in this new avenue of research the science doesnt say a whole lot yet. its only just started to ask the question, the question being, paraphrased, "is there potential harm here to plankton from particulates in the very top most layer?". there's already been questions asked about the micro-plastics we flush into the water daily (espcially the new fad of plastic microbeads in soaps) that can make it through water treatment plants into the rivers or lakes or oceans, and evidence found that they can buildup in and eventually block fish gills. so this is then related to that line of thinking, but is a new question itself. and it's a good question because plankton is one of the most important (if not THE most important) classes of life on Earth. its the very first link in the food chain for a majority of life on Earth. Further its also the primary producer of oxygen, both atmospheric and water-dissolved, which is fairly important too.

  • Re:Holy shit (Score:5, Insightful)

    by dywolf (2673597) on Friday August 08, 2014 @01:25PM (#47632023)

    remember how kids eating chips of lead based paint ended up with physiological damage because of the chemials dissolving and entering their tissues?

    same concept.
    just smaller chips.
    and a much larger affected biomass.

  • Re: slowly (Score:3, Insightful)

    by The Grim Reefer (1162755) on Friday August 08, 2014 @02:05PM (#47632369)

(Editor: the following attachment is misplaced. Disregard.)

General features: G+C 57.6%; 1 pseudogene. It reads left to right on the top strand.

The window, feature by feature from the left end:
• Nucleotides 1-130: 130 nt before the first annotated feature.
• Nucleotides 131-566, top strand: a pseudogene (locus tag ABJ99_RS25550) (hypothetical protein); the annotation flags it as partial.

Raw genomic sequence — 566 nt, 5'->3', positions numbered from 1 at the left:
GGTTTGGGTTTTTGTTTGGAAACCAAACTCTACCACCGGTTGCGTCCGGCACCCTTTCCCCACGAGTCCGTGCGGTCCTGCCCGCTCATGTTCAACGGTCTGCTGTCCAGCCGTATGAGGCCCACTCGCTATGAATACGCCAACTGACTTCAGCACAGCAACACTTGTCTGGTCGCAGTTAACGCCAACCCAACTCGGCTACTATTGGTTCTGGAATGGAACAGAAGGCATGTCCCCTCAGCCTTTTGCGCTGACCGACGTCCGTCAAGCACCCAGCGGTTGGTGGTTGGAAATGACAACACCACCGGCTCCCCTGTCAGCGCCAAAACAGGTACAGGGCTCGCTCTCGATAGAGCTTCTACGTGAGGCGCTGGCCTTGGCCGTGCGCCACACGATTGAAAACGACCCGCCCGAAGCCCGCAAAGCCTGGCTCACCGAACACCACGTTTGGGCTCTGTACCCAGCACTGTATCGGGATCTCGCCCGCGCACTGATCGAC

because the conclusions of Silent Spring are somehow invalid and pesticides are so safe you could just gobble them up willy nilly?

    Don't be stupid. There's a profound difference between using something responsibly and being a complete moron. Drinking too much water can kill you. Mercury can kill you, but we put it in CFL fluorescent lamps. Many cleaning products are toxic. Do you have a hard time not drinking or eating them?

    Many of the conclusions in Silent Spring are questionable, at best [thenewatlantis.com] I'm sure there is validity to some, or even much of it. But that's how you make a good lie, isn't it? I'd like to think that Rachel Carson had the best of intentions with this book. But the road to hell is paved with good intentions.

    you can try to impugn one side by saying bias, and defend the other by again claiming bias, but that's irrelevent. the science says what it will, and if you follow the science, that's all that matters.

    Science doesn't say anything. It's our, as a race, interpretations of what we observe. It doesn't take sides or have opinions. If the observations are wrong, then most of the time the conclusions are also wrong.

    in the case of evolution, global warming, or vaccines the science says "its real", "its happening" and "they work". end of story.

    There is no "end of story". Yes vaccines work. But that doesn't mean we should stop. They can always work better, or be improved. Some vaccines have had terrible side effects in the past. We should keep working to improve them.

    Obviously AWG is occurring. But if it's "end of story" we should stop spending money on proving it further, shouldn't we? But it's a very complex problem, and all of the politics and money involved on both sides has clouded this issue almost beyond comprehension. As if it wasn't difficult enough without all the noise.

    Scientific theories are disproved, revised and improved upon all the time. That's the very nature of science. There is no "end of story". It's a journey, not a destination. How many scientific theories have lasted 500 years? 100 years? Or even 50 years?

  • by drinkypoo (153816) <martin.espinoza@gmail.com> on Friday August 08, 2014 @02:15PM (#47632461) Homepage Journal

    The logo is Dick Cheney in a Hummer H-2 running over small woodland creatures while dumping unused barrels of Agent Orange out of the Hummer's trunk and lighting the rainforest on fire with a flamethrower.

    That is so fucking totally unfair. Agent Orange is a Monsanto product.